Wednesday, 22 September 2021
FROM Alex Forrest in Fatal Attraction and the Marquise de Merteuil in Dangerous Liaisons to Norma Desmond in Sunset Boulevard and Patricia Hewes in Damages, Glenn Close has spent the last 40 years breathing life into complex and unforgettable female characters on both the screen and the stage.
To that list we can now add Joan Castleman, the title character in Björn Runge’s gripping film about an acclaimed author of fiction and the woman who has lived her adult life in his shadow.
Joe Castleman (Jonathan Pryce) has just found out he is to be the recipient of the Nobel Prize for Literature. It’s a time for celebration, particularly for the loyal wife he first met when she was a student of his at university.
Yet as Joe and Joan set off for the award ceremony in Stockholm, storm clouds start to brew.
Has Joan finally tired of her husband’s preening arrogance, infidelities and coldness towards their son David (Max Irons)? Or has she spent so many years nurturing her husband’s success that she has forgotten how to be the woman she once was?
Flashbacks to Joan’s youth, featuring Close’s own daughter Annie Starke as her younger self help tease out the mystery that lurks beneath her dignified composure — an enigma that Nathaniel Bone (Christian Slater), a sly hack intent on writing Joe’s biography, is determined to unravel.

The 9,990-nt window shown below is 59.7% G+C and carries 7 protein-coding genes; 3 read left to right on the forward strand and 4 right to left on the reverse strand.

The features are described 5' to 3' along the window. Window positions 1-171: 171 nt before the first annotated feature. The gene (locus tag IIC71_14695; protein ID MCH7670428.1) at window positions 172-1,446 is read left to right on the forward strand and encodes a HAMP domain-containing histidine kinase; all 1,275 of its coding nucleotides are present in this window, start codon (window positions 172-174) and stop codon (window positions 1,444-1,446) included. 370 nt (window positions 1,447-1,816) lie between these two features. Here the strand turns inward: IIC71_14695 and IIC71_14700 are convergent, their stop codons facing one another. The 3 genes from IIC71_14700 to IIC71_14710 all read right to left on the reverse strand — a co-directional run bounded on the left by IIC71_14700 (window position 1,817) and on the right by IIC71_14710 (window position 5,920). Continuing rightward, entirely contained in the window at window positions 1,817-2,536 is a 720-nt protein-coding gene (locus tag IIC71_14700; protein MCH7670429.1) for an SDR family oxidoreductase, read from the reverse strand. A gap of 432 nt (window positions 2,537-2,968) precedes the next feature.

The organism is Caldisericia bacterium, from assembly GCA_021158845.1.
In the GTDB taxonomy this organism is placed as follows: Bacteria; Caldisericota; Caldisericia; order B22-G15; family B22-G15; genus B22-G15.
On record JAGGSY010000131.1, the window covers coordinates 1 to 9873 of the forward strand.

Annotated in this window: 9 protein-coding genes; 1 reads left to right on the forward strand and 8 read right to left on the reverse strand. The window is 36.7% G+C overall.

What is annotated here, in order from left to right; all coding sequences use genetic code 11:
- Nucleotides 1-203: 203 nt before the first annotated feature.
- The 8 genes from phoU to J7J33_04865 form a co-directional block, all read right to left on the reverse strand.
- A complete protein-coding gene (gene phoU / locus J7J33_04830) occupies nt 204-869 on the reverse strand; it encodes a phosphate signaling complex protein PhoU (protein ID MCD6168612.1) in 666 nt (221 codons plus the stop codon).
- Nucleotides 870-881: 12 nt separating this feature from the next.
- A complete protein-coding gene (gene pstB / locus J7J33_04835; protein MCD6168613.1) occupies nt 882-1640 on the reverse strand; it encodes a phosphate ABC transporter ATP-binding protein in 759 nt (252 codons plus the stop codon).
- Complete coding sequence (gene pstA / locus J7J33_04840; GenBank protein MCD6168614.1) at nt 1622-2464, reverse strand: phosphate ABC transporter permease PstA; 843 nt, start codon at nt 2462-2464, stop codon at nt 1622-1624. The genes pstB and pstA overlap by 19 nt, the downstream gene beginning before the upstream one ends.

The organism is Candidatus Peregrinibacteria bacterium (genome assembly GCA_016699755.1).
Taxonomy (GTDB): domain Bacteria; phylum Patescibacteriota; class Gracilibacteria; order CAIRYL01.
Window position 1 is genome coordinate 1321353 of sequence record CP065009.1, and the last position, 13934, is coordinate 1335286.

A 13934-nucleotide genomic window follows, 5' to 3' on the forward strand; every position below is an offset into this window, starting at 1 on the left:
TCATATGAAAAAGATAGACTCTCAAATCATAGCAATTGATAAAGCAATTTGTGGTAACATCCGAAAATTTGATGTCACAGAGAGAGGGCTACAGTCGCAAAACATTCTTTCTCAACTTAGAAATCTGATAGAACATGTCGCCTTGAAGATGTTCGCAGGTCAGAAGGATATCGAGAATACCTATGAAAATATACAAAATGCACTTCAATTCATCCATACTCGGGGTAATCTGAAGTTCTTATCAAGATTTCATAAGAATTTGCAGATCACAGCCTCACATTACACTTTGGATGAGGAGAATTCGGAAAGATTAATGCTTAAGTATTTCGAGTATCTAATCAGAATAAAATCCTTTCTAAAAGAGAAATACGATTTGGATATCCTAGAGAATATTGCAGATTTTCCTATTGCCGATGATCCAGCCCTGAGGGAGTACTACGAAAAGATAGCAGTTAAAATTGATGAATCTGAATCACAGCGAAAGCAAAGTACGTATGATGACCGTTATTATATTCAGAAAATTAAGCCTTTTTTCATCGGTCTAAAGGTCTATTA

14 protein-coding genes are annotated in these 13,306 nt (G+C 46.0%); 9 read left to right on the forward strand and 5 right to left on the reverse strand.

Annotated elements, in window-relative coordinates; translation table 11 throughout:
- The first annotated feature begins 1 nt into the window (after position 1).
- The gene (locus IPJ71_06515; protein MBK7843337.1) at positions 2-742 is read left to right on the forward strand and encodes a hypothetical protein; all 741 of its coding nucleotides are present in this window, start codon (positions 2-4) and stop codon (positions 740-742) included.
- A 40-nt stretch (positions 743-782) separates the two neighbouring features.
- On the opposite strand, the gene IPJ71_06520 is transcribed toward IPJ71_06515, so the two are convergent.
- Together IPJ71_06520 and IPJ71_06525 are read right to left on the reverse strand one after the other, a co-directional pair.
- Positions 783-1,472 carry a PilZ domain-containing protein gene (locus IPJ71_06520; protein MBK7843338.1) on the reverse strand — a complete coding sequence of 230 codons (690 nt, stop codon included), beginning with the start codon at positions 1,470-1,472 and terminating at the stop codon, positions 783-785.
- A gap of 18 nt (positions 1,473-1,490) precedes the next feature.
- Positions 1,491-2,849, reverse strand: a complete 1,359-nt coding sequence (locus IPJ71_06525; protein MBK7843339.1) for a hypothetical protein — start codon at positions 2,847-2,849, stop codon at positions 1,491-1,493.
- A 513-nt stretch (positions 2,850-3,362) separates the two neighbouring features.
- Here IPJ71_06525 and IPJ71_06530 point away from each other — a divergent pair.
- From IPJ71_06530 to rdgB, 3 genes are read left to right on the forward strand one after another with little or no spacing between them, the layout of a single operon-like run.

Elsewhere in the story, Downton Abbey star Elizabeth McGovern contributes a well-crafted cameo as an author who gives the young Joan some hard truths to swallow.
Pryce, meanwhile, offers a wonderfully pompous portrayal of a respected man of letters who, for all his displays of diffidence and humility, is only too happy to be fêted and admired.
Ultimately, though, The Wife is a chance for Close to give one of her most riveting and forceful performances — no mean feat for an actress with two Golden Globes, three Tony awards and six Oscar nominations under her belt.
Based on the 2003 bestseller by Meg Wolitzer, whose latest novel, The Female Persuasion, came out earlier this year, it’s a film with much to say about the writing process, literary celebrity and the secrets that underpin any relationship.
Having rising star Starke portray Joan as a young woman adds an intriguing aspect to the film’s focus on family, as does casting Irons — the son of Close’s Reversal of Fortune co-star, Jeremy — as her offspring.
With Runge’s insightful direction, Jane Anderson’s finely tuned screenplay and a captivating score by Britain’s Jocelyn Pook, it’s the cinematic equivalent of a page-turner — one that will have you hooked from start to finish.
The Wife is now showing at Henley’s Regal Picturehouse cinema.
01 October 2018
POLL: Have your say